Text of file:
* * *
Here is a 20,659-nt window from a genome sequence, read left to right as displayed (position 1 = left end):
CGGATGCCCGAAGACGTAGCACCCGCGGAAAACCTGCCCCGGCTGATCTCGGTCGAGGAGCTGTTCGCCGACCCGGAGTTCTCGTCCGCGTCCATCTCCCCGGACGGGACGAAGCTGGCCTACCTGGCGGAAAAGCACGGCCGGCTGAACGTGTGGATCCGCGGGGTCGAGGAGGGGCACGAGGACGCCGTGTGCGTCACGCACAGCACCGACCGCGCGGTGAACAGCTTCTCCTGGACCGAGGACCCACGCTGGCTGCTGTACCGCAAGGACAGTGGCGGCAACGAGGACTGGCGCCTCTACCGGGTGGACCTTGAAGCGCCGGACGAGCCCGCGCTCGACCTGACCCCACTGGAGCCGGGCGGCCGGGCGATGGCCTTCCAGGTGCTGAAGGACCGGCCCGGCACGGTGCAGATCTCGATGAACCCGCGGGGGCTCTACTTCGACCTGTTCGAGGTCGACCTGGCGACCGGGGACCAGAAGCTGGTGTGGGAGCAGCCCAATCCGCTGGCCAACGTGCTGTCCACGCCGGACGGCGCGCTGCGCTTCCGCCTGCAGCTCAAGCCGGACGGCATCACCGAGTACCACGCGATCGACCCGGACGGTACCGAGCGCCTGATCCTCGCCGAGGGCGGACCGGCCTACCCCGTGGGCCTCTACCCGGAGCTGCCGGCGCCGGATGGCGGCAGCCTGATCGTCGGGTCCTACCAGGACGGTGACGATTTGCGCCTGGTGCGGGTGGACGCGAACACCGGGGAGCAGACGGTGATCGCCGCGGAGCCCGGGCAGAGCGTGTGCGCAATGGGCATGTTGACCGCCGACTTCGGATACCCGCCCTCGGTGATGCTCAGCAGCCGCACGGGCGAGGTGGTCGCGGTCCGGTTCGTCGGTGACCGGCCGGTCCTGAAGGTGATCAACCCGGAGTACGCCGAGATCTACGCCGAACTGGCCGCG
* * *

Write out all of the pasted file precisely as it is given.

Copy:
Here is a 20,659-nt window from a genome sequence, read left to right as displayed (position 1 = left end):
CGGATGCCCGAAGACGTAGCACCCGCGGAAAACCTGCCCCGGCTGATCTCGGTCGAGGAGCTGTTCGCCGACCCGGAGTTCTCGTCCGCGTCCATCTCCCCGGACGGGACGAAGCTGGCCTACCTGGCGGAAAAGCACGGCCGGCTGAACGTGTGGATCCGCGGGGTCGAGGAGGGGCACGAGGACGCCGTGTGCGTCACGCACAGCACCGACCGCGCGGTGAACAGCTTCTCCTGGACCGAGGACCCACGCTGGCTGCTGTACCGCAAGGACAGTGGCGGCAACGAGGACTGGCGCCTCTACCGGGTGGACCTTGAAGCGCCGGACGAGCCCGCGCTCGACCTGACCCCACTGGAGCCGGGCGGCCGGGCGATGGCCTTCCAGGTGCTGAAGGACCGGCCCGGCACGGTGCAGATCTCGATGAACCCGCGGGGGCTCTACTTCGACCTGTTCGAGGTCGACCTGGCGACCGGGGACCAGAAGCTGGTGTGGGAGCAGCCCAATCCGCTGGCCAACGTGCTGTCCACGCCGGACGGCGCGCTGCGCTTCCGCCTGCAGCTCAAGCCGGACGGCATCACCGAGTACCACGCGATCGACCCGGACGGTACCGAGCGCCTGATCCTCGCCGAGGGCGGACCGGCCTACCCCGTGGGCCTCTACCCGGAGCTGCCGGCGCCGGATGGCGGCAGCCTGATCGTCGGGTCCTACCAGGACGGTGACGATTTGCGCCTGGTGCGGGTGGACGCGAACACCGGGGAGCAGACGGTGATCGCCGCGGAGCCCGGGCAGAGCGTGTGCGCAATGGGCATGTTGACCGCCGACTTCGGATACCCGCCCTCGGTGATGCTCAGCAGCCGCACGGGCGAGGTGGTCGCGGTCCGGTTCGTCGGTGACCGGCCGGTCCTGAAGGTGATCAACCCGGAGTACGCCGAGATCTACGCCGAACTGGCCGCG